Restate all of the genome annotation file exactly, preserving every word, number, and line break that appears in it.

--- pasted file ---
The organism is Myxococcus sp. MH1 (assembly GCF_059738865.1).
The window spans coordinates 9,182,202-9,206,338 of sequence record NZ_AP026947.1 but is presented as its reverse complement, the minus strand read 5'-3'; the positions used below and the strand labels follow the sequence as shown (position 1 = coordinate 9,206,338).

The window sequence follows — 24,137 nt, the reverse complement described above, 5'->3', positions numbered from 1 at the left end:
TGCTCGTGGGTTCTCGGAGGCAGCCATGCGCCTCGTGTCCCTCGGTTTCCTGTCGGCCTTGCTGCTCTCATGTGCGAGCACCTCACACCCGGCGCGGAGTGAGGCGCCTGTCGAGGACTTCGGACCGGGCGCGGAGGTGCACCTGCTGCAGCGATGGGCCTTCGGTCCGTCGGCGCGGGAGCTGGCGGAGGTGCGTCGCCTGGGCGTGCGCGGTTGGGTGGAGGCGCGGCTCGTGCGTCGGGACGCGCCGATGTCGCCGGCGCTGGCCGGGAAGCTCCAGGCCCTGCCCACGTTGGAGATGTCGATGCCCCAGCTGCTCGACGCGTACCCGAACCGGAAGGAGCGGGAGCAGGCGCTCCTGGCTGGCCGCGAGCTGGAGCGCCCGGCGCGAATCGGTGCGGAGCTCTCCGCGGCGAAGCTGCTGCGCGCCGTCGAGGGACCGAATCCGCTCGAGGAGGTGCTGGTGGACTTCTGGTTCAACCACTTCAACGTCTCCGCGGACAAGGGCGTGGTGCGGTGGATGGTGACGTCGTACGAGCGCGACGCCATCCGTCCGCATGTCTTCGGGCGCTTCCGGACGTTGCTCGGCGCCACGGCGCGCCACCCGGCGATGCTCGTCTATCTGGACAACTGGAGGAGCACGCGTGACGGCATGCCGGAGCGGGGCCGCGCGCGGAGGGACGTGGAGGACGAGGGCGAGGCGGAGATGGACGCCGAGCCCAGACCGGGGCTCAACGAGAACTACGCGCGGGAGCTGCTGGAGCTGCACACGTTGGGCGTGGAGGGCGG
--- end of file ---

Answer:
The organism is Myxococcus sp. MH1 (assembly GCF_059738865.1).
The window spans coordinates 9,182,202-9,206,338 of sequence record NZ_AP026947.1 but is presented as its reverse complement, the minus strand read 5'-3'; the positions used below and the strand labels follow the sequence as shown (position 1 = coordinate 9,206,338).

The window sequence follows — 24,137 nt, the reverse complement described above, 5'->3', positions numbered from 1 at the left end:
TGCTCGTGGGTTCTCGGAGGCAGCCATGCGCCTCGTGTCCCTCGGTTTCCTGTCGGCCTTGCTGCTCTCATGTGCGAGCACCTCACACCCGGCGCGGAGTGAGGCGCCTGTCGAGGACTTCGGACCGGGCGCGGAGGTGCACCTGCTGCAGCGATGGGCCTTCGGTCCGTCGGCGCGGGAGCTGGCGGAGGTGCGTCGCCTGGGCGTGCGCGGTTGGGTGGAGGCGCGGCTCGTGCGTCGGGACGCGCCGATGTCGCCGGCGCTGGCCGGGAAGCTCCAGGCCCTGCCCACGTTGGAGATGTCGATGCCCCAGCTGCTCGACGCGTACCCGAACCGGAAGGAGCGGGAGCAGGCGCTCCTGGCTGGCCGCGAGCTGGAGCGCCCGGCGCGAATCGGTGCGGAGCTCTCCGCGGCGAAGCTGCTGCGCGCCGTCGAGGGACCGAATCCGCTCGAGGAGGTGCTGGTGGACTTCTGGTTCAACCACTTCAACGTCTCCGCGGACAAGGGCGTGGTGCGGTGGATGGTGACGTCGTACGAGCGCGACGCCATCCGTCCGCATGTCTTCGGGCGCTTCCGGACGTTGCTCGGCGCCACGGCGCGCCACCCGGCGATGCTCGTCTATCTGGACAACTGGAGGAGCACGCGTGACGGCATGCCGGAGCGGGGCCGCGCGCGGAGGGACGTGGAGGACGAGGGCGAGGCGGAGATGGACGCCGAGCCCAGACCGGGGCTCAACGAGAACTACGCGCGGGAGCTGCTGGAGCTGCACACGTTGGGCGTGGAGGGCGG